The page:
Is this a review for a car on roadbikereview? Unlike the Netherlands, most of us still own a car so we might as well get one that fits our cycling lifestyle. And we have unique auto needs as we need a vehicle that will haul bikes first and foremost. We need a car that will transport us and our bikes to all those races, events and cycling destinations. Or maybe just one that can get the bike to our workplace so we can sneak out for a lunch ride.

And yes, make it affordable and make it economical on the fossil fuels we reluctantly consume.

Enter the Subaru XV Crosstrek. It is new for 2013 and it in a nutshell is an Impreza that has been raised several inches. The surprising part is it works. It works well enough for us to say that it is our favorite car in the whole Subaru line-up.

Subaru XV Crosstrek Video Review

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The Impreza hatchback is the latest to get this treatment, and while it's a little more involved, that really is basically the gist of its transformation into the $22,805 XV Crosstrek. While the design of the Impreza is a little bit on the awkward side, it looks just right as a high rider. And the XV Crosstrek is definitely that. The little 5-door has 8.7-inches of ground clearance, more even than a Jeep Grand Cherokee, although it sits lower and is easier to get into than a conventional compact crossover. Chunky wheels with a blocky spoke design combined with unique front and rear bumpers help give it the appearance of a space buggy, especially when finished in its signature Tangerine Orange Pearl paint.

The Subaru XV is not a long car but the seats fold down flat and one can slide a road bike in the back without having to take the front wheel off. This is key as one can slide a bike in the back along with a gear bag and the bike is safe from thieves and low garage roofs. A passenger can still sit in the front as the seat doesn't have to be pushed up all the way forward. With the seats folded down flat, all kinds of cycling, ski, camping gear can be stuffed in the back. It's not SUV roomy but the size of this vehicle seems just right for a couple buddies packed for a weekend adventure.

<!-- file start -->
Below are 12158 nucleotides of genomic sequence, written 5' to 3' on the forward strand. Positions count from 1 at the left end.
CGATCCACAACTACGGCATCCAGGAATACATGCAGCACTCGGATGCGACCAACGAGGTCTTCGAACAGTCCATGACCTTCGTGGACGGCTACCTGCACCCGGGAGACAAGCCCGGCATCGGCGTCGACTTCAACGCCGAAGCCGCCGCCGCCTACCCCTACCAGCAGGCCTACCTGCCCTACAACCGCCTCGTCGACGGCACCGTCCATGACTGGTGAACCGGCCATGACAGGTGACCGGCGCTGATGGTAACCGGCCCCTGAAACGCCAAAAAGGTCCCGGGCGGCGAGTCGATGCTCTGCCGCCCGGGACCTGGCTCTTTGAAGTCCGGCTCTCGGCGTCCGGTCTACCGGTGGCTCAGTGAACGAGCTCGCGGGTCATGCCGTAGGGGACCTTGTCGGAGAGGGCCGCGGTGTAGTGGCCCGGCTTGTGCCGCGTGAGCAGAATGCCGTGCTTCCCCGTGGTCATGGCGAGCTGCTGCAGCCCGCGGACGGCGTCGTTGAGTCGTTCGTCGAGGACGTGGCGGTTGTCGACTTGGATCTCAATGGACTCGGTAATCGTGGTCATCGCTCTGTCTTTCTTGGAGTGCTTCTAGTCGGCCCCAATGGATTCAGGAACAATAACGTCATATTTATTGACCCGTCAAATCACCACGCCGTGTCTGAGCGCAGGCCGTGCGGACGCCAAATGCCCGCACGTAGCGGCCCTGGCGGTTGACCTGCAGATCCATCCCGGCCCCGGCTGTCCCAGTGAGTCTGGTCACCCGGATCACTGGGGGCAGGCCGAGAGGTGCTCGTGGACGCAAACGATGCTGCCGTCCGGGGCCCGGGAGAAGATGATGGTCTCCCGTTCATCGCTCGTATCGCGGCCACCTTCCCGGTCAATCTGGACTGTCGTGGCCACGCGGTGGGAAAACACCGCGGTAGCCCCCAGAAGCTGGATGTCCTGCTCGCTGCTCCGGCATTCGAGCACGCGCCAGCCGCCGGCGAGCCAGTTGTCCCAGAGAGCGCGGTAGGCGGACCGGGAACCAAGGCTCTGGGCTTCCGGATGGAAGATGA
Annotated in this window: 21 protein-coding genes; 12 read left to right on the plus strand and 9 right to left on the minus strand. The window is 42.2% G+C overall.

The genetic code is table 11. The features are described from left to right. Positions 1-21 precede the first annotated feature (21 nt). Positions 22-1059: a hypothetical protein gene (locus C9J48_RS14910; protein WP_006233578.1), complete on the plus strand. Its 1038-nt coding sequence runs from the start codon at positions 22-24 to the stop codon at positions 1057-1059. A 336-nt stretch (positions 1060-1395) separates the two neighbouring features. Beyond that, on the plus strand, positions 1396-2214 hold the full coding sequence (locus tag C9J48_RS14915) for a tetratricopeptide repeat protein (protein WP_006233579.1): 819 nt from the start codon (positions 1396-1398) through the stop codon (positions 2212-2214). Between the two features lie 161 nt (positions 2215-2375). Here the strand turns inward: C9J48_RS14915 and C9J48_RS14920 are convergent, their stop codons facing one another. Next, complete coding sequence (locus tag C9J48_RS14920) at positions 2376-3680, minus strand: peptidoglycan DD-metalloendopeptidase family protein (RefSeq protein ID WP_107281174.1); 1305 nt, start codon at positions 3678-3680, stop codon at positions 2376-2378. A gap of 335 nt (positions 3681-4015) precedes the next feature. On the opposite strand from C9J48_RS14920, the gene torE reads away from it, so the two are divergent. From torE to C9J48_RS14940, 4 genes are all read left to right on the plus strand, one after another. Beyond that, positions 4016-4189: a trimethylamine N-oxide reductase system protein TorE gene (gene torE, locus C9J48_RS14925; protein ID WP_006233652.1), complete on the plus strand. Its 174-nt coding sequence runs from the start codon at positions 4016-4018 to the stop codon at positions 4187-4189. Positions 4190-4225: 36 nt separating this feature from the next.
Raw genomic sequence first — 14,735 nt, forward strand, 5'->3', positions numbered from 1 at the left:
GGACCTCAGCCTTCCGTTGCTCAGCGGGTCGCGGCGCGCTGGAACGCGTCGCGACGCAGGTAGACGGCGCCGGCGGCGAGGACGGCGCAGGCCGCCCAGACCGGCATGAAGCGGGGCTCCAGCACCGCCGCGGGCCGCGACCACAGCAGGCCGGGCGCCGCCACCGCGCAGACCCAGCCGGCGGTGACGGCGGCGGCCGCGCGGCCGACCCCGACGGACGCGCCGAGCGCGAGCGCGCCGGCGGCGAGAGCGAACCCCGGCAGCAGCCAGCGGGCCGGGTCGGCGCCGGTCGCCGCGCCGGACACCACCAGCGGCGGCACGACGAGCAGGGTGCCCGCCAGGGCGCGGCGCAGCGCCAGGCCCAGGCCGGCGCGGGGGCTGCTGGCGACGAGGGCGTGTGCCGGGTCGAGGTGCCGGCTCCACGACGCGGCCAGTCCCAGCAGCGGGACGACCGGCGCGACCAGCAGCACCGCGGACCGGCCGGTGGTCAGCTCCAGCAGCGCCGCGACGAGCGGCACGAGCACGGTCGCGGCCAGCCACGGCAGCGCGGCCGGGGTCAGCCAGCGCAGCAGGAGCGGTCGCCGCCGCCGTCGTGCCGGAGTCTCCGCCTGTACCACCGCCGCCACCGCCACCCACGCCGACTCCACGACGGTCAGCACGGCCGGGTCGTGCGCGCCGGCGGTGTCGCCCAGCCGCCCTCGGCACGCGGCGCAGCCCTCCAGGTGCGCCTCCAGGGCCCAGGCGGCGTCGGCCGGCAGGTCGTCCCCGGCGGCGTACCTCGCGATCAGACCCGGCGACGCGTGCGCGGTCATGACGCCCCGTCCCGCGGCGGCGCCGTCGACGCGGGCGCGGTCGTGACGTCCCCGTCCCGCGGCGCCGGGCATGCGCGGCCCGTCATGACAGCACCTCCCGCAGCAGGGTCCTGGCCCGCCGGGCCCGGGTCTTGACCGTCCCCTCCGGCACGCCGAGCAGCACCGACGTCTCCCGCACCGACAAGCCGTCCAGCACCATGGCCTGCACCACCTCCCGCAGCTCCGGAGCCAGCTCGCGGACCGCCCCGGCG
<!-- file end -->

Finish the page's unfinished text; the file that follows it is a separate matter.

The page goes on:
The interior is identical to the Impreza's, which means plain, but appointed with excellent visibility and lots of room for the compact class. The main difference is a standard rubber cargo tray for hauling mucky gear in the back.

The great news is the vehicle weighs in at about 3100 pounds which is up to 500 pounds lighter than its SUV and CUV peers. The 2.0-liter flat-four-cylinder engine only has 148 hp. All-wheel-drive and a five-speed manual transmission are standard, but with the CVT automatic the vast majority of buyers will choose, the XV Crosstrek is a little slow getting up to speed on the highway. And as we mentioned in the video, the XV Crosstrek feels light on its feet. The CVT transmission seems to squeeze out all the useable torque out of the engine efficiently and gets the car moving pretty quickly. The other bonus is the car coasts like a champ. Coasting is underrated and it seems to be how many manufacturers are squeezing good mileage out of modern cars. Eliminate drivetrain drag and manufacturers are rewarded with an extra 3-5 mpg.